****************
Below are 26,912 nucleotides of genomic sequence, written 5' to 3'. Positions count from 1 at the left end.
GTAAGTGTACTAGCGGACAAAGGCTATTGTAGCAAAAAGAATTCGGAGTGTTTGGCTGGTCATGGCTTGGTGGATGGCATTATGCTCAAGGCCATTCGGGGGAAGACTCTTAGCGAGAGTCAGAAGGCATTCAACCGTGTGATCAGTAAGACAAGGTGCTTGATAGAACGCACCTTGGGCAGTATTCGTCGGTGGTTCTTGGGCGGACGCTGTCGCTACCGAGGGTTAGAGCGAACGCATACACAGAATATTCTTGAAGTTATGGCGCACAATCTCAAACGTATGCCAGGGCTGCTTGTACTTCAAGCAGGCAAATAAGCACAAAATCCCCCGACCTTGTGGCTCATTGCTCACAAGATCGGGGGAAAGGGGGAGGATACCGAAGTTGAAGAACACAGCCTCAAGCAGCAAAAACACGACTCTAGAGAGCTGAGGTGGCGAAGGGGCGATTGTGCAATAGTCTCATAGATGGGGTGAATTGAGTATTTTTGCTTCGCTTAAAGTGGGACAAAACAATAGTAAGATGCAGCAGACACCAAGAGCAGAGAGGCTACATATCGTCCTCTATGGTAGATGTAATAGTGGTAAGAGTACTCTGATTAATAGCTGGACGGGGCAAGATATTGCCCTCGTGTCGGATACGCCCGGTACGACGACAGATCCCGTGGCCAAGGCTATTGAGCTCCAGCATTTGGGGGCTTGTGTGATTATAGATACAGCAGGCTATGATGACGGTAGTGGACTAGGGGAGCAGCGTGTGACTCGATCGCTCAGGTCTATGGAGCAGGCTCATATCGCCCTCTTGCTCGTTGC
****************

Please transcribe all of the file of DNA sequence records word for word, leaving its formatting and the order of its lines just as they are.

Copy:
Below are 26,912 nucleotides of genomic sequence, written 5' to 3'. Positions count from 1 at the left end.
GTAAGTGTACTAGCGGACAAAGGCTATTGTAGCAAAAAGAATTCGGAGTGTTTGGCTGGTCATGGCTTGGTGGATGGCATTATGCTCAAGGCCATTCGGGGGAAGACTCTTAGCGAGAGTCAGAAGGCATTCAACCGTGTGATCAGTAAGACAAGGTGCTTGATAGAACGCACCTTGGGCAGTATTCGTCGGTGGTTCTTGGGCGGACGCTGTCGCTACCGAGGGTTAGAGCGAACGCATACACAGAATATTCTTGAAGTTATGGCGCACAATCTCAAACGTATGCCAGGGCTGCTTGTACTTCAAGCAGGCAAATAAGCACAAAATCCCCCGACCTTGTGGCTCATTGCTCACAAGATCGGGGGAAAGGGGGAGGATACCGAAGTTGAAGAACACAGCCTCAAGCAGCAAAAACACGACTCTAGAGAGCTGAGGTGGCGAAGGGGCGATTGTGCAATAGTCTCATAGATGGGGTGAATTGAGTATTTTTGCTTCGCTTAAAGTGGGACAAAACAATAGTAAGATGCAGCAGACACCAAGAGCAGAGAGGCTACATATCGTCCTCTATGGTAGATGTAATAGTGGTAAGAGTACTCTGATTAATAGCTGGACGGGGCAAGATATTGCCCTCGTGTCGGATACGCCCGGTACGACGACAGATCCCGTGGCCAAGGCTATTGAGCTCCAGCATTTGGGGGCTTGTGTGATTATAGATACAGCAGGCTATGATGACGGTAGTGGACTAGGGGAGCAGCGTGTGACTCGATCGCTCAGGTCTATGGAGCAGGCTCATATCGCCCTCTTGCTCGTTGC